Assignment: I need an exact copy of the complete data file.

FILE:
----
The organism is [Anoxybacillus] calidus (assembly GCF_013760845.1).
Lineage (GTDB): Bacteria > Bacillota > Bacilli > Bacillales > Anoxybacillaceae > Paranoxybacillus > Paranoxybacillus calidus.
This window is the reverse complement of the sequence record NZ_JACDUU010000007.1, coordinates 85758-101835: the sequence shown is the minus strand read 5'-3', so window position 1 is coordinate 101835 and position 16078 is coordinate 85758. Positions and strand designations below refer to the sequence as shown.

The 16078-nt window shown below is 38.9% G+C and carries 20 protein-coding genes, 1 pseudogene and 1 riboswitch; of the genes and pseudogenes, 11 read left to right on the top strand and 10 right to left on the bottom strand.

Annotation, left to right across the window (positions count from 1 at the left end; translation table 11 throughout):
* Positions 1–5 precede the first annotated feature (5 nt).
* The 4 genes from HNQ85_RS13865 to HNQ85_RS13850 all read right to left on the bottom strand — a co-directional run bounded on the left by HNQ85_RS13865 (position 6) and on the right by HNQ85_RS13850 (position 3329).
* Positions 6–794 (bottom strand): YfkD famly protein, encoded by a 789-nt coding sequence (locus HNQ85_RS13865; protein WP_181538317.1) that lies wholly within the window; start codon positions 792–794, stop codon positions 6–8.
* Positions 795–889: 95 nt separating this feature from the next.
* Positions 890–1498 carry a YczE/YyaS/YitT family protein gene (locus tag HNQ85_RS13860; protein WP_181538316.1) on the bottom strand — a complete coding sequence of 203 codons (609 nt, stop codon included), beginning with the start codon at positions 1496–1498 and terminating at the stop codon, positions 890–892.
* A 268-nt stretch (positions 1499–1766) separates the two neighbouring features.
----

The organism is [Anoxybacillus] calidus (assembly GCF_013760845.1).
Lineage (GTDB): Bacteria > Bacillota > Bacilli > Bacillales > Anoxybacillaceae > Paranoxybacillus > Paranoxybacillus calidus.
This window is the reverse complement of the sequence record NZ_JACDUU010000007.1, coordinates 85758-101835: the sequence shown is the minus strand read 5'-3', so window position 1 is coordinate 101835 and position 16078 is coordinate 85758. Positions and strand designations below refer to the sequence as shown.

The 16078-nt window shown below is 38.9% G+C and carries 20 protein-coding genes, 1 pseudogene and 1 riboswitch; of the genes and pseudogenes, 11 read left to right on the top strand and 10 right to left on the bottom strand.

Annotation, left to right across the window (positions count from 1 at the left end; translation table 11 throughout):
* Positions 1–5 precede the first annotated feature (5 nt).
* The 4 genes from HNQ85_RS13865 to HNQ85_RS13850 all read right to left on the bottom strand — a co-directional run bounded on the left by HNQ85_RS13865 (position 6) and on the right by HNQ85_RS13850 (position 3329).
* Positions 6–794 (bottom strand): YfkD famly protein, encoded by a 789-nt coding sequence (locus HNQ85_RS13865; protein WP_181538317.1) that lies wholly within the window; start codon positions 792–794, stop codon positions 6–8.
* Positions 795–889: 95 nt separating this feature from the next.
* Positions 890–1498 carry a YczE/YyaS/YitT family protein gene (locus tag HNQ85_RS13860; protein WP_181538316.1) on the bottom strand — a complete coding sequence of 203 codons (609 nt, stop codon included), beginning with the start codon at positions 1496–1498 and terminating at the stop codon, positions 890–892.
* A 268-nt stretch (positions 1499–1766) separates the two neighbouring features.